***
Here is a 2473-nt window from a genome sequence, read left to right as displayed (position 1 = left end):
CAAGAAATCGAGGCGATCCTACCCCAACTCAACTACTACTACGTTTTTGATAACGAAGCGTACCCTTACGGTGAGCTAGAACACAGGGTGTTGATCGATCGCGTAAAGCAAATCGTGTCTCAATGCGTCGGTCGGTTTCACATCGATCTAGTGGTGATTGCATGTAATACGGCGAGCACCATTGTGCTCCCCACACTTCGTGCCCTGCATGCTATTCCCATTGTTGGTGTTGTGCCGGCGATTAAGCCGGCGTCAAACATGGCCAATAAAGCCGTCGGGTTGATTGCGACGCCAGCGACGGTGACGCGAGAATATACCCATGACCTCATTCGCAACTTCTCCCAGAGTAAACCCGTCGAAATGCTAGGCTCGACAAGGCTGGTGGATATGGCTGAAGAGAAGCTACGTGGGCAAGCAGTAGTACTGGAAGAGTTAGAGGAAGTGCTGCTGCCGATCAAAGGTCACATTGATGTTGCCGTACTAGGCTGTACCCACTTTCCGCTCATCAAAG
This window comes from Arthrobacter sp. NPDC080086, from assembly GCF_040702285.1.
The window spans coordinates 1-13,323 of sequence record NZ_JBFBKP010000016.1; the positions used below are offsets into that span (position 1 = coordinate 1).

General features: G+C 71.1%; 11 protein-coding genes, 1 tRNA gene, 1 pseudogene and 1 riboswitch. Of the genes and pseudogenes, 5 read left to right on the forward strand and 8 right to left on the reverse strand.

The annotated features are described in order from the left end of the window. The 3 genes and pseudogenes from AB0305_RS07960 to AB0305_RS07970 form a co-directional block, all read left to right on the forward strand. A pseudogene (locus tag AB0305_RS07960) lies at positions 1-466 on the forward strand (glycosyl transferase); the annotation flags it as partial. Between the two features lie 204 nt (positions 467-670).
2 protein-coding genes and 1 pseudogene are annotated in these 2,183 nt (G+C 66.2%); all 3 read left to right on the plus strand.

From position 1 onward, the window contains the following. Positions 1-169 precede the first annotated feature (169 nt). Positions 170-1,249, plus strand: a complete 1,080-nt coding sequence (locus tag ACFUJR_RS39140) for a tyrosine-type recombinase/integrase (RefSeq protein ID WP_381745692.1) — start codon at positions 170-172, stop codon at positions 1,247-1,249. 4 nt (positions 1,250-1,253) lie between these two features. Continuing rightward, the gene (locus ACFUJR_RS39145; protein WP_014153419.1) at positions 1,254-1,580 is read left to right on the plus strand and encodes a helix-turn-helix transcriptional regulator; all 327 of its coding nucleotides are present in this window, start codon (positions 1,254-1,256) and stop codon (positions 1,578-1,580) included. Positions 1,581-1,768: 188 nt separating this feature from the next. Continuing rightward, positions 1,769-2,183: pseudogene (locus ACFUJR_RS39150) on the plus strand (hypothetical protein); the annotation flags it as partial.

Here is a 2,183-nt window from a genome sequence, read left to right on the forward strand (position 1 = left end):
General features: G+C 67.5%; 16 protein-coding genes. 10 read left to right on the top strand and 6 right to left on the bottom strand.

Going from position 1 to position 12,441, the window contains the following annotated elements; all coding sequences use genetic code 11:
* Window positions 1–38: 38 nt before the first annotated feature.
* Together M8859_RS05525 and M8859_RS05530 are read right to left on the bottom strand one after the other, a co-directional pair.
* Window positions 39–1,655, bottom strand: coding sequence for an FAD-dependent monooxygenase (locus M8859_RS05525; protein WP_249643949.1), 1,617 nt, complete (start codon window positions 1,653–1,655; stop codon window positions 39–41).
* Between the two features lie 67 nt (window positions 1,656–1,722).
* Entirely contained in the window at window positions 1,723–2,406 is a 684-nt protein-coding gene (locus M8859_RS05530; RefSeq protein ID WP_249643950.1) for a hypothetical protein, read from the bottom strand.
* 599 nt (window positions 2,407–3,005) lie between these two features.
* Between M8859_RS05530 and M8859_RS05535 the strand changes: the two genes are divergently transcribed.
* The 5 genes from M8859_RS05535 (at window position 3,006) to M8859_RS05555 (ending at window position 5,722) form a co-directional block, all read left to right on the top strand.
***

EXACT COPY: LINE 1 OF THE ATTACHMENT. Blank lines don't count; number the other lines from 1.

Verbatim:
Here is a 2473-nt window from a genome sequence, read left to right as displayed (position 1 = left end):